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Should there be different income tax rates in a country where opportunities are fully equal but incomes are highly unequal?

I know the assumption of equal opportunity is very unlikely to occur in real life, but I would appreciate your different thoughts on fair and unfair inequality. Especially since income inequality has become a topic of much debate in our time.

I'm particularly interested why you would think different taxes are fair in this hypothesized situation. Is it then equality of outcome you perceive as more fair? Or is there perhaps another explanation?

It appears to me that in politics, equality of opportunity is much spoken about, but that it is not used as an argument for progressive taxation, at least not in a manner where a link is established between the steepness of taxes and their view on the equality of opportunity. I tend to think of progressive taxation as a corrective measure for the perceived level of inequality of opportunity, but I'd be glad to hear different views on this topic.


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  • Jan 15 2013: In a free market economy a flat tax won't collect enough revenue to ensure equal opportunity for everyone, at least that has never been the case in any real world country.

    There will always be jobs that the market pays higher rates for, but the number of these jobs will also be limited, in addition, even in a perfect meritocracy people will rise because of luck. So it's: "anyone can become rich", not "everyone can become rich". It's like running a marathon with 100 equally skilled runners: only 1 will win even though they are all of equal skill. I think in the end the confusion stems from an erroneous interpretation of statistics: if a group of people all throw a dice once the expectation values for the outcomes are the same for everyone but it's highly probable someone will throw a 6 while someone else throws a 1. Expectation values are the outcome of an infinite number of repeats: they aren't worth anything when the number of repeats is small. Therefore, since life is too short to have many careers, equal opportunities don't imply equality.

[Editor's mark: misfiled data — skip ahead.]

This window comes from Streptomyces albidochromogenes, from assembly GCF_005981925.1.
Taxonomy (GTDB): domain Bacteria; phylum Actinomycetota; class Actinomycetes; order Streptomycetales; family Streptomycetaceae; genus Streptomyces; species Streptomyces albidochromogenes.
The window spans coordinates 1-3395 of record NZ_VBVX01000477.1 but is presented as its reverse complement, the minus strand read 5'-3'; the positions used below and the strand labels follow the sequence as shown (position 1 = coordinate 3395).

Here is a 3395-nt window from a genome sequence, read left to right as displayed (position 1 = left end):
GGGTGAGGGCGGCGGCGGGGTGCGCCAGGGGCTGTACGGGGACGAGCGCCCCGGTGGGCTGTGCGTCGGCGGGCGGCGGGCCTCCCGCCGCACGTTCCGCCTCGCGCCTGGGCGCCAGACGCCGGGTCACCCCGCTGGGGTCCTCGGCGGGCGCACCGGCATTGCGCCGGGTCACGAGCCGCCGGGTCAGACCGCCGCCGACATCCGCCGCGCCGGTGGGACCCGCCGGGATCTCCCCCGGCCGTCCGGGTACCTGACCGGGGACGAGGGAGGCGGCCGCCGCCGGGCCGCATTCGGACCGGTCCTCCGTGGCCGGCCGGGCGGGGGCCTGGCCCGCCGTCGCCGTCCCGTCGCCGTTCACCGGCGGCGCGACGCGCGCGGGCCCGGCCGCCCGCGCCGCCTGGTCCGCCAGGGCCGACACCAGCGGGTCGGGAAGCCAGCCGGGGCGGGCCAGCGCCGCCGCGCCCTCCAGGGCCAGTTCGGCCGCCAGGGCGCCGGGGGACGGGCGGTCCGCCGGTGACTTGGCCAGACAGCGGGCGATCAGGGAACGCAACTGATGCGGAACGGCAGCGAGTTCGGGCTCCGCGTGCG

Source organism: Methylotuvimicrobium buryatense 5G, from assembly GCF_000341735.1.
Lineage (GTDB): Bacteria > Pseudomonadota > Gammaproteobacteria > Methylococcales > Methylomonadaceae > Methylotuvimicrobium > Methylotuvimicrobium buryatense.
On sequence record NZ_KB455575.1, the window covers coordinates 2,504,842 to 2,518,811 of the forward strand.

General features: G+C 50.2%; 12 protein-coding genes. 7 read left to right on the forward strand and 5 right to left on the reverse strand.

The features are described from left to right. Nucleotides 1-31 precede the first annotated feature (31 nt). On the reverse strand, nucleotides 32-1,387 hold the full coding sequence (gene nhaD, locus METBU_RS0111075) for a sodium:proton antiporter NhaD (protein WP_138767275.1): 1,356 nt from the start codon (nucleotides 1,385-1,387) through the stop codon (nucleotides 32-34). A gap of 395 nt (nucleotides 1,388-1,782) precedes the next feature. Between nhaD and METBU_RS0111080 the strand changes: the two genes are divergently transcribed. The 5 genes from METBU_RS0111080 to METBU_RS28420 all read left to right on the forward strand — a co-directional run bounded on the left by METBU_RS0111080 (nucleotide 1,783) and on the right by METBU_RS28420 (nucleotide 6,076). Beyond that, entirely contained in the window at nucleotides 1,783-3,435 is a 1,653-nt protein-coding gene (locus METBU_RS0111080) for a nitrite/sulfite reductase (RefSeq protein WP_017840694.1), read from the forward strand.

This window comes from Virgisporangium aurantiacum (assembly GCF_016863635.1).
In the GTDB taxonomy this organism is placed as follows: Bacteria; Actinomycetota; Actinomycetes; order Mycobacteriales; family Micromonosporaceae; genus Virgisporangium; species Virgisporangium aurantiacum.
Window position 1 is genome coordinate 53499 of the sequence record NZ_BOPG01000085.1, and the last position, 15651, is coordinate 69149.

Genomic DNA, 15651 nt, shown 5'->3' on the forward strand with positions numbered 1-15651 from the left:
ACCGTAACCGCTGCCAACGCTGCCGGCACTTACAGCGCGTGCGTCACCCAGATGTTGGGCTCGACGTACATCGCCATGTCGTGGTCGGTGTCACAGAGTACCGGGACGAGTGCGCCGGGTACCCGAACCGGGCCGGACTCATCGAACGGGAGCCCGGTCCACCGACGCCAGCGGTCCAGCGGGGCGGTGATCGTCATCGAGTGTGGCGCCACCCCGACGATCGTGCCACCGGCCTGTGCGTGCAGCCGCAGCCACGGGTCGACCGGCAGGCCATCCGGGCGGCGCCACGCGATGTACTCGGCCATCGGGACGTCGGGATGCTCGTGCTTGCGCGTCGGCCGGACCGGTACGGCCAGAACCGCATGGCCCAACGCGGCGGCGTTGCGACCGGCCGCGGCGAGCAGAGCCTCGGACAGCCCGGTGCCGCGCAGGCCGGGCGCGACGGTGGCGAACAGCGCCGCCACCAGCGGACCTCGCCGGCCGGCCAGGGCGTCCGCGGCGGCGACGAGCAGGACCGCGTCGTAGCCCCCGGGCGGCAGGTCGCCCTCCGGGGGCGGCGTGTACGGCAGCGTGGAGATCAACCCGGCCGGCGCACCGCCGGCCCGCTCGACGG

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      Jan 15 2013: your very first sentence is an oxymoron. in a free market economy, there is no tax. if there is tax, the economy can only be sorta free.
      • Jan 15 2013: Right, "sorta free" it is then, what I was trying to say is that very strict controls on income inequality would be needed to make a flat tax viable (otherwise you either crush the poor, or have very low revenue), the difference between such a society and a society that has a free market, except for taxes, is so large that the latter can be called a free market, even though it's technically not 100% free.


        I'm not sure a change in the progressiveness of taxes always needs to be backed up by a change in inequality, the progressiveness of taxes may not have been of the correct magnitude to begin with.
        • Jan 15 2013: Thanks John for your insights. Though it might seem like it, I'm not in favor of a flat tax. My point of view is that as long as there is -and in reality there will always be- inequality of opportunity, a corrective measure i.e. progressive tax is justified. But then it follows that a change in the progressiveness of taxes needs to be backed by arguments referring to changes in inequality of opportunity. Would you say this is a fair policy?

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